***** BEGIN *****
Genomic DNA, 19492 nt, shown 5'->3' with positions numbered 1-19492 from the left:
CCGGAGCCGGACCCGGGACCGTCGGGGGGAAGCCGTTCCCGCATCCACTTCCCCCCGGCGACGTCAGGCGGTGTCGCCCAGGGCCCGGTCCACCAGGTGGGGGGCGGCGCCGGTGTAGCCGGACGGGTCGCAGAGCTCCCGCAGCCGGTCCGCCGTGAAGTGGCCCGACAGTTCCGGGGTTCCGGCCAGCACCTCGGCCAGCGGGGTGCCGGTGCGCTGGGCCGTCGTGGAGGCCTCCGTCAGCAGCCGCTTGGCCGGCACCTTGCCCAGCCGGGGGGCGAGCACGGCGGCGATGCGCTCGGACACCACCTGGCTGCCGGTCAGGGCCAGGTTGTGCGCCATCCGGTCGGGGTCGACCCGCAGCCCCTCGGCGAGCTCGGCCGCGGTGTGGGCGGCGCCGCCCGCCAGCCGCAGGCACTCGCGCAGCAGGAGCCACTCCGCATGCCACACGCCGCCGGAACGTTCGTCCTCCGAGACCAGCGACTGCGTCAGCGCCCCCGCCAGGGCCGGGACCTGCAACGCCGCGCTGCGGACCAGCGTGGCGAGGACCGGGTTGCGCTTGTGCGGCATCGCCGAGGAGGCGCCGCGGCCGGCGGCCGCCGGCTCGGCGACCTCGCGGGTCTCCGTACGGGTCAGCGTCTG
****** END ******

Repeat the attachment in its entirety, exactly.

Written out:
Genomic DNA, 19492 nt, shown 5'->3' with positions numbered 1-19492 from the left:
CCGGAGCCGGACCCGGGACCGTCGGGGGGAAGCCGTTCCCGCATCCACTTCCCCCCGGCGACGTCAGGCGGTGTCGCCCAGGGCCCGGTCCACCAGGTGGGGGGCGGCGCCGGTGTAGCCGGACGGGTCGCAGAGCTCCCGCAGCCGGTCCGCCGTGAAGTGGCCCGACAGTTCCGGGGTTCCGGCCAGCACCTCGGCCAGCGGGGTGCCGGTGCGCTGGGCCGTCGTGGAGGCCTCCGTCAGCAGCCGCTTGGCCGGCACCTTGCCCAGCCGGGGGGCGAGCACGGCGGCGATGCGCTCGGACACCACCTGGCTGCCGGTCAGGGCCAGGTTGTGCGCCATCCGGTCGGGGTCGACCCGCAGCCCCTCGGCGAGCTCGGCCGCGGTGTGGGCGGCGCCGCCCGCCAGCCGCAGGCACTCGCGCAGCAGGAGCCACTCCGCATGCCACACGCCGCCGGAACGTTCGTCCTCCGAGACCAGCGACTGCGTCAGCGCCCCCGCCAGGGCCGGGACCTGCAACGCCGCGCTGCGGACCAGCGTGGCGAGGACCGGGTTGCGCTTGTGCGGCATCGCCGAGGAGGCGCCGCGGCCGGCGGCCGCCGGCTCGGCGACCTCGCGGGTCTCCGTACGGGTCAGCGTCTG